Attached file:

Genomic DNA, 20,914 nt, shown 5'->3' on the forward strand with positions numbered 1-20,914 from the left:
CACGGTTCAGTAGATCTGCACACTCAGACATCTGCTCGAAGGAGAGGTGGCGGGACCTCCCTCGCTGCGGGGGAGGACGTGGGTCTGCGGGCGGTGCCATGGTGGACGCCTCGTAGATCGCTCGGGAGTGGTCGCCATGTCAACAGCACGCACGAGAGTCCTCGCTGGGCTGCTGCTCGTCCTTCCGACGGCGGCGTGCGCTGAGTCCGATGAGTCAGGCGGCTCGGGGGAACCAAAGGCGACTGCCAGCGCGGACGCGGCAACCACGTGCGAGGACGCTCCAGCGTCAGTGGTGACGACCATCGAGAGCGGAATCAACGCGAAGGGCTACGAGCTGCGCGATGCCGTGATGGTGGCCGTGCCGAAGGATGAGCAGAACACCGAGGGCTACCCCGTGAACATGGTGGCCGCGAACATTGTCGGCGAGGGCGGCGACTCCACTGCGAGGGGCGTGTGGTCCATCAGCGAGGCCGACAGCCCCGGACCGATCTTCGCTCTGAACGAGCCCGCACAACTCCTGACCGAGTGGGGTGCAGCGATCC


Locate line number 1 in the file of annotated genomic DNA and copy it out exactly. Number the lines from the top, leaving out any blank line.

Genomic DNA, 20,914 nt, shown 5'->3' on the forward strand with positions numbered 1-20,914 from the left: